¿Encaja usted con la descripción de los típicos compradores por primera vez?

Do You Fit the Description of the Typical First Time Homebuyer? | Keeping Current Matters

Hay muchas personas sentadas a un lado tratando de decidir si ellos deben comprar una casa o firmar un contrato de alquiler. Algunos se preguntan si tiene sentido comprar una casa antes de casarse y tener una familia. Otros tal vez piensan que ellos están muy jóvenes. Y aun otros que pueden pensar que sus ingresos actuales nunca les permitirán calificar para una hipoteca.

Queremos compartir lo que un comprador por primera vez típico en realidad está buscando basado en el perfil más reciente de los compradores y vendedores de casas según la Asociación Nacional de REALTORS. Aquí están algunas revelaciones interesantes en cuanto al comprador por primera vez:

First Time Homebuyers Profile | Keeping Current Matters

En conclusión

Usted tal vez no sea tan distinto a muchas de las personas que ya han comprado su primera casa.

2015: El regreso del comprador de casa “Millennial”

2015: The Return of the Millennial Home Buyer | Keeping Current Matters

A principios de este mes, Zillow predijo que los compradores “Millennial” (menores de 35 años de edad) se convertirán en el grupo más grande de compradores, sobrepasando el grupo de Generación X (35-50 años de edad) para finales de 2015. El Dr. Stan Humphries, Economista Principal de Zillow, explico:

“Aproximadamente 42 por ciento de los ‘”millennials” dijeron que ellos quieren comprar una casa en los próximos: de uno a cinco años, comparado con solo el 31 por ciento de la generación X; y para finales del 2015 los “Millennials” se convertirán en el grupo más grande por edad que está comprando. La falta de actividad de comprar casa de los “Millennials” hasta el momento es decididamente, no porque esta generación no está interesada en ser propietario de casa, pero en su lugar porque los estadounidenses jóvenes han estado retrasando el casarse y tener hijos, dos factores determinantes en la decisión de comprar esa primera casa. A medida que esta generación madura, ellos serán el empuje de las compras de casa a tener en cuenta”.

Dos días después, Realtor.com también proyecto que los “Millennials” van a ser una fuerza impulsora en el mercado de la vivienda el próximo año. En su pronóstico para la vivienda del 2015 (2015 Housing Forecast), ellos afirmaron:

“Los hogares encabezados por los “Millennials” van a ver un crecimiento significativo como un reflejo de las ganancias económicas. Los “Millennials” también llevaran la delantera en dos tercios de la formación de hogares durante los próximos cinco años. El aumento de 2.75 millones de trabajos el próximo año y el aumento en la formación de hogares van a ser dos factores claves encabezando las ventas de los compradores por primera vez”.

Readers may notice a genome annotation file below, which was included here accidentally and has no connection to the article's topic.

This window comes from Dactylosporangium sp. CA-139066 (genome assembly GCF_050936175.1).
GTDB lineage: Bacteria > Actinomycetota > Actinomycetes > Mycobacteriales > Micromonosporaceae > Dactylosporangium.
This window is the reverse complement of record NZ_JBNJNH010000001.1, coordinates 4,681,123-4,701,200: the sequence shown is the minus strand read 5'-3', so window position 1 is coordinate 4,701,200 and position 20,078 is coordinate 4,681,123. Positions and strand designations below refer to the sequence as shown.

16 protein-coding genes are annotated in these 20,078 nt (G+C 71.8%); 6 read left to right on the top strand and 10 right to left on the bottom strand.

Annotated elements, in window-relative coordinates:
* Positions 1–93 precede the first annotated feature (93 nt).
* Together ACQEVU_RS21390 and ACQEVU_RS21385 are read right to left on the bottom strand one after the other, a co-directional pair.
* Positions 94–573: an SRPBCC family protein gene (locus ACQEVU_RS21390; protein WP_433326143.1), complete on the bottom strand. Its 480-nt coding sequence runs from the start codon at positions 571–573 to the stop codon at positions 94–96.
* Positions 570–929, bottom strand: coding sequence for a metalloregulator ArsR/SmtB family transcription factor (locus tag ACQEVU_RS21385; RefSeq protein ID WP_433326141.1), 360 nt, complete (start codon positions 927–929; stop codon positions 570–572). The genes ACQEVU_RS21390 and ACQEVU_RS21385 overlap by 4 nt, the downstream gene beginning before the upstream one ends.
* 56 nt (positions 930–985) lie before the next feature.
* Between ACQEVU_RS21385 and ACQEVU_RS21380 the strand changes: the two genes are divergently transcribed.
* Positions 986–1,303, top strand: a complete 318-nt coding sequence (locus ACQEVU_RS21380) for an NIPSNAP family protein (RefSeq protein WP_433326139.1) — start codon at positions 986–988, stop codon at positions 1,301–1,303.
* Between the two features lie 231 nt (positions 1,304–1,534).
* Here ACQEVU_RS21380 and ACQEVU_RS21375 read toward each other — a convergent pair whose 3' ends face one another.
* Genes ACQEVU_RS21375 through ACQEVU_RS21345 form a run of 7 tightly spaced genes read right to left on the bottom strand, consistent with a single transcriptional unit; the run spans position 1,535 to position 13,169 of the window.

¿Han entrado de nuevo los compradores “Millennials” al mercado?

El Centro Internacional del Riesgo en la Vivienda “AEI” también lanzo su primer índice hipotecario de compradores por primera vez (First-Time Buyer Mortgage Share Index) El informe reveló que el porcentaje de compradores de casa por primera vez ha sido subestimado en 2014. De acuerdo con el informe, el porcentaje de compradores por primera vez “un promedio estimado en 46 por ciento sobre los 12 meses terminando en octubre 2014”.

Esa cifra supera otros números reportados por la Asociación Nacional de Realtors y otros.

En conclusión

La generación de los “Millennials” está creciendo, encontrando trabajos, casándose y empezando familias. Ser propietario de casa es definitivamente el próximo paso.

Comprando una Casa? No deje que el miedo se atraviese en su camino

Don't Let Fear Get In Your Way | Keeping Current Matters

Today we are excited to have Steve Harney, the Founder & Chief Content Creator for Keeping Current Matters as our guest blogger.  Steve has over 30 years experience in real estate and is a trusted & sought after speaker. Enjoy!

Last week, I was talking to a young couple I know that was about to close on their first home. They were riding the wild rollercoaster of current mortgage rate swings and were not happy about the mortgage process overall. Yet, when the conversation shifted to finally living in a home that they own, their disposition changed dramatically.

A smile came across their faces as they talked about decorating their son’s bedroom and how much he will enjoy the backyard. They talked about inviting friends over for dinner and their family over for the holidays. The more they talked, the more excited they became.

I asked them if many of their friends were also buying. I was shocked to find out that they weren’t. Why not? Their friends believed that homeownership was financially unobtainable right now. Many wanted to own but didn’t think they could afford the monthly mortgage payment. They decided to rent instead.

I said that, with interest rates and prices where they are today, owning a home might not be any more expensive than renting one. The couple agreed but said their friends were afraid; afraid they might not qualify for a loan, afraid to handle negotiations with a seller, afraid of the home buying process itself.

Wow!

People should not make decisions out of fear!

I’m not saying that every young person should own a home. I am saying that anyone that is qualified and wants to buy should not be afraid of the process. I realize the process may seem daunting but realize over 10,000 homes sell every day in this country. Sit down and discuss your goals with professionals from both the real estate and mortgage industries. Get the facts. Make an informed decision. Don’t let the fear of the unknown prevent you from living the life of your dreams.

Los futuros propietarios de casa comparten el sueño americano

Future Homeowners Share American Dream | Keeping Current Matters

Dos informes recientemente publicados indican que juntos los adultos jóvenes (Millennials) y los adolescentes (Generación Z) todavía ven el ser propietario de casa como una pieza importante en el éxito en su futuro.

Un informe por The Demand Institute, Millennials y sus casas: todavía buscan el sueño americano, revelo que la generación de los Millennials es optimista sobre su futuro financiero y siguen creyendo en ser propietarios de casa. Los resultados se basaron en una encuesta de hogares con millennials (edades de 18 a 29 años de edad).